‘Lone Wolf’ or JI?: Confusion of Jemaah Islamiyah after the attack in Malaysia | Politics News

Medan, Indonesia – Malaysia has been the target of a rare deadly attack after a man armed with a machete hit a police station in the southern state of Johor, killing two police officers and injuring a third.

Initially, Malaysian police said they suspected Friday’s incident was linked to the hardline Jemaah Islamiyah (JI) group and was likely an attempt to steal weapons. Speaking to the media following the attack in the town of Ulu Tiram, Inspector General of Police Razarudin Husain said police raided the suspect’s house and discovered “paraphernalia related to JI”.

Five members of his family were arrested, including the suspect’s 62-year-old father, who police said was a “known JI member.” Two other people were also arrested, who were at the police station filing a complaint at the time of the attack, early Friday morning.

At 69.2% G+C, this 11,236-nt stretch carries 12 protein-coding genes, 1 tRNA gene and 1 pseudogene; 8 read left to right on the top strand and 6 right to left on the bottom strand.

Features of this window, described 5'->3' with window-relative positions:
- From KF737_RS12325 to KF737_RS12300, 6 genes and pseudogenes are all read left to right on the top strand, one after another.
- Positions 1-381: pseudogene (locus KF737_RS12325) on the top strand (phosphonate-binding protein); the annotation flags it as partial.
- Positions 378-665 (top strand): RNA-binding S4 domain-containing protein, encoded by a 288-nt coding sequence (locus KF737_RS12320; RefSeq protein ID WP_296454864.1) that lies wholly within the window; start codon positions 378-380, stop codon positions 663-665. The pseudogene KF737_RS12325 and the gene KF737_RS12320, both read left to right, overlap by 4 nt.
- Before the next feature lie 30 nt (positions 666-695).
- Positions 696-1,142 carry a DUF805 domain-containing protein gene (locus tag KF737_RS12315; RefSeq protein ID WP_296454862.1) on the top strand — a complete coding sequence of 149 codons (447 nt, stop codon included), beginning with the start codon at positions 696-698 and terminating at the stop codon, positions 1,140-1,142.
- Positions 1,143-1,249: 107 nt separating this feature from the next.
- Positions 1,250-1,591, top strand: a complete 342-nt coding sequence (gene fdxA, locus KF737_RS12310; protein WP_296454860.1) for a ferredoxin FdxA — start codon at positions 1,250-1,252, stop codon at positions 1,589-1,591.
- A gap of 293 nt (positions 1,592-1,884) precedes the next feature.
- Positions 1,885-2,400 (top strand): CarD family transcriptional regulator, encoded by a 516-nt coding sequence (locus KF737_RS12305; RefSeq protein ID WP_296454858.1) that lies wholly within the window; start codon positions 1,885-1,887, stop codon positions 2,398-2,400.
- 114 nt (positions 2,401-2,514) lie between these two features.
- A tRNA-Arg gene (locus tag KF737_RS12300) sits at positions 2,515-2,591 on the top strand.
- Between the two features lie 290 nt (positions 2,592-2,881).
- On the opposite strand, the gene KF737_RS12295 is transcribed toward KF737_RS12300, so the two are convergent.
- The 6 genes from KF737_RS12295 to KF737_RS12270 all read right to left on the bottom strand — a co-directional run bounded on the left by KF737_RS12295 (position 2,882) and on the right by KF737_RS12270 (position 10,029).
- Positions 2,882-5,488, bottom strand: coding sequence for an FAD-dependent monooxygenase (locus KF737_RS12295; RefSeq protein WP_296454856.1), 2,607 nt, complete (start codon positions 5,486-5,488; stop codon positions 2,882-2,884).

But on Saturday, Malaysian Home Minister Saifuddin Nasution Ismail appeared to backtrack on the JI connection, describing the attacker as a “lone wolf” who was “driven by certain motivations based on his own understanding because he rarely related to others.”

Former JI members in Indonesia told Al Jazeera that an attack by the group on Malaysian soil seemed unlikely.

Speaking from prison in Jakarta, Indonesia’s capital, where he is serving a life sentence for his role in the 2002 JI Bali bombing, which killed more than 200 people, Ali Imron told Al Jazeera that JI’s profile in Malaysia It didn’t seem to fit with the attack on the police station. .

“There has never been any JI member in Malaysia who has agreed to commit acts of violence like this,” he said. “Before the Bali attack, there were attacks in Malaysia, but they were not carried out by JI but by Kumpulan Mujahidin Malaysia (KMM).”

KMM, a hardline group linked to JI, carried out small-scale attacks in Malaysia in the early 2000s.